The old adage “learn from your past, don’t live in it” very much rings true to the modern construction industry. The move into the digital age has taught us that we put too much focus on the definition of terms and struggle to communicate change in an actionable way that everyone - clients especially - can understand.
For example, the acceleration of Building Information Modelling (BIM) has shown the importance of starting small, communicating clearly, and focusing on use cases. However, it’s all too common to see businesses still debating what is or isn’t BIM rather than focusing on the benefits it offers.
More than just a model
The concept of a digital twin is another great example of how the industry needs to evolve. Simply defined, a digital twin is a virtual model of a product, process or service that enables analysis or monitoring to prevent problems before they occur. It also helps businesses to develop new ideas and come up with future opportunities using simulations.
The use of this technology is vital to businesses being able to understand product lifecycles and enabling connected products and services. Crucially, businesses that don’t understand this technology risk being left behind by their competitors. However, putting it to use requires a clear focus on explaining how a digital twin helps businesses to make better decisions, deliver safer buildings, and how the change benefits clients.
Achieving this is reliant on businesses taking a more holistic approach to information management, which includes taking control of:
- Structured data: Ideally performance, inspection and quality data
- Unstructured data: Which includes planning, design, construction and operational data
Unstructured data is often the most neglected area of information management but is arguably often the most important. This information is critical to making decisions and explaining how they are made. For example, answering common queries such as why materials were ordered, why they were delivered late, why a floor plan was arranged in such a manner, which meetings building features were agreed at.
Information structure is vital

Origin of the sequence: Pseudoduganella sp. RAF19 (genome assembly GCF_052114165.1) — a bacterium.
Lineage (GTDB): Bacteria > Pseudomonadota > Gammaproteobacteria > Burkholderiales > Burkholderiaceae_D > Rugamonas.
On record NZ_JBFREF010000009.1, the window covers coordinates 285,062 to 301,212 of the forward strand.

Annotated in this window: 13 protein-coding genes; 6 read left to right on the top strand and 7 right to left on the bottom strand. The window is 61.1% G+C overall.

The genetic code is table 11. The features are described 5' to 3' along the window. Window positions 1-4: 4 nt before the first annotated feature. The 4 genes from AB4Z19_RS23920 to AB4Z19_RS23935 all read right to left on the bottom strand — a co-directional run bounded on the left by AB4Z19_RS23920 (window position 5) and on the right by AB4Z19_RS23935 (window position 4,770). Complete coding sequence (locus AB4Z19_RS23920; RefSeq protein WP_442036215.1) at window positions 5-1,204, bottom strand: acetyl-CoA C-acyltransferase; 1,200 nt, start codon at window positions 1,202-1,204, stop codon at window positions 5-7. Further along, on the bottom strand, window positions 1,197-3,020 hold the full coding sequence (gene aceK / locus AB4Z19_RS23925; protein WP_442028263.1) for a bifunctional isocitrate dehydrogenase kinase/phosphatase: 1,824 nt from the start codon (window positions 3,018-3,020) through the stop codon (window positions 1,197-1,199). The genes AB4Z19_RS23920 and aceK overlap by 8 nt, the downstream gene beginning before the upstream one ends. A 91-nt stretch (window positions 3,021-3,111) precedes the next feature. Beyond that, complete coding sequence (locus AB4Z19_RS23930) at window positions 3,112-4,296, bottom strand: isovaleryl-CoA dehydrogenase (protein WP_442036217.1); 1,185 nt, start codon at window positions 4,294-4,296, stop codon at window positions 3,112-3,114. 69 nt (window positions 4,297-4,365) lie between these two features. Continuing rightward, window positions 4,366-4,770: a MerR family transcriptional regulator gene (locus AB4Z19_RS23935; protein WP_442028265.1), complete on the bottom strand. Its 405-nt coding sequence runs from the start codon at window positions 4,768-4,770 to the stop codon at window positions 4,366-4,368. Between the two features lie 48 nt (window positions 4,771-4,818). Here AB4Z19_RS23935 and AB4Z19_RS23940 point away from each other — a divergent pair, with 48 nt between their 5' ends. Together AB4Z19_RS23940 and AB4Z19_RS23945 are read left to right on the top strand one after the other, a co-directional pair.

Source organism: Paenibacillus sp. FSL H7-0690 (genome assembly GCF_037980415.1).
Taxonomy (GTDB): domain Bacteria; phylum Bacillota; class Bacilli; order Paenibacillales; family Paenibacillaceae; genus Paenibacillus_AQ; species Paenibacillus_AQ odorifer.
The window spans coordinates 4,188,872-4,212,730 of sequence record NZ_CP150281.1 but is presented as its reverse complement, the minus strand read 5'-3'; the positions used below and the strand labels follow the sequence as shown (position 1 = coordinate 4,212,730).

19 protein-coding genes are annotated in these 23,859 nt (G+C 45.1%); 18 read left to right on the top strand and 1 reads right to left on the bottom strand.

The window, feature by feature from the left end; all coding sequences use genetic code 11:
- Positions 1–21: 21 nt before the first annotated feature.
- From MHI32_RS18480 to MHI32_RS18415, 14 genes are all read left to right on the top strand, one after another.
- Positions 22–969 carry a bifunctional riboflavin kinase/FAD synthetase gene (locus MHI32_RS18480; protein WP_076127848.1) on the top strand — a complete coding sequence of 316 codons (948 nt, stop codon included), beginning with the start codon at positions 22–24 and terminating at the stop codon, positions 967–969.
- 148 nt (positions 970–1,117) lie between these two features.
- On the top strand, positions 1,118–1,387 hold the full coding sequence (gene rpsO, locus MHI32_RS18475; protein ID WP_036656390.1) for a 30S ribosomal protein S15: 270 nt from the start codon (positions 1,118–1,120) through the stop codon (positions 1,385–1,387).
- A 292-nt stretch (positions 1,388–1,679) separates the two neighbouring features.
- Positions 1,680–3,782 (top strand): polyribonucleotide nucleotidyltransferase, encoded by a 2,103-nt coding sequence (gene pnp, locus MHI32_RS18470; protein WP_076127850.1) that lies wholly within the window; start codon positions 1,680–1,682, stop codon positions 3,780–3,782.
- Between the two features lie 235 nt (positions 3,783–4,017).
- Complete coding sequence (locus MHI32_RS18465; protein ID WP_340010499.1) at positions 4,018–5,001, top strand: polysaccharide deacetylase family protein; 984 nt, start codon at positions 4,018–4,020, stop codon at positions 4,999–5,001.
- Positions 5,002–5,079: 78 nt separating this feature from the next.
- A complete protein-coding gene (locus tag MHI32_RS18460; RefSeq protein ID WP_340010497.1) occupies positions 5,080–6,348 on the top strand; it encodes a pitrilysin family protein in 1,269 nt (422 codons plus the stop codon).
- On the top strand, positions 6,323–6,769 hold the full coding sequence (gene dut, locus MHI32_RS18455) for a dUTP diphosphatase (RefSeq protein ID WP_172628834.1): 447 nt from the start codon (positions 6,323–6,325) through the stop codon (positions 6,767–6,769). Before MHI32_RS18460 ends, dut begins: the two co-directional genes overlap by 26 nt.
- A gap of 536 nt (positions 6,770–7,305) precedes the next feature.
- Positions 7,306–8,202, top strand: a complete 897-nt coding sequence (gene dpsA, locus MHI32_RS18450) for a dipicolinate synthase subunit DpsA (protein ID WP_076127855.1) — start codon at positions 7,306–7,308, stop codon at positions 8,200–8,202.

Businesses in the construction industry need to spend less time on disputes and talking about digital change, and get on with making change happen. But getting it done is impossible if they don’t know where important corporate data is located.
Design and construction information, such as contract changes, scope variations and meeting minutes, is likely to be stored in locations like email inboxes, apps like Microsoft Teams and SharePoint, on a file server, or in SMS or WhatsApp messages. It could also be located in a business’s common data environment (CDE), where businesses store and collaborate on project information, and apps that are integrated within it.
However, just having the technology in place isn’t enough to drive change and efficiency. Businesses also need to make sure users are using systems and, more so, using them properly.
The importance of standardising
Relying on solutions like Microsoft Teams and Outlook runs the risk of holding businesses back from their true digital potential. It’s easy for information to go missing, conversations to remain hidden and emails to get lost and deleted within these systems. And, in the event of a dispute, not having this information readily available and easy to discover could be critical. This is especially important considering the true value of an email is unlikely to be realised until it’s required to argue a company’s case in a dispute.
To address this, many businesses attempt to build interfaces into Outlook. But this inevitably ends up with most employees not using it and the significant proportion of project correspondence remains locked in users’ inboxes.
Businesses therefore need to bring structure to information management to ensure that all project communication is centrally located, stored in the appropriate folder, and readily available to all employees. Standardizing information management in this way helps to build a digital philosophy of structure, process and collaboration across all project information, regardless of what tool employees use to communicate with colleagues, customers and contractors.
The path to standardization begins with mapping out where data is and, if it’s specific to a user, then it’s a barrier to achieving a true digital twin. Businesses in the construction industry need to learn from the errors of their past and ensure their project information is organised, standardised and discoverable if they are to embrace digital technologies like the digital twin.
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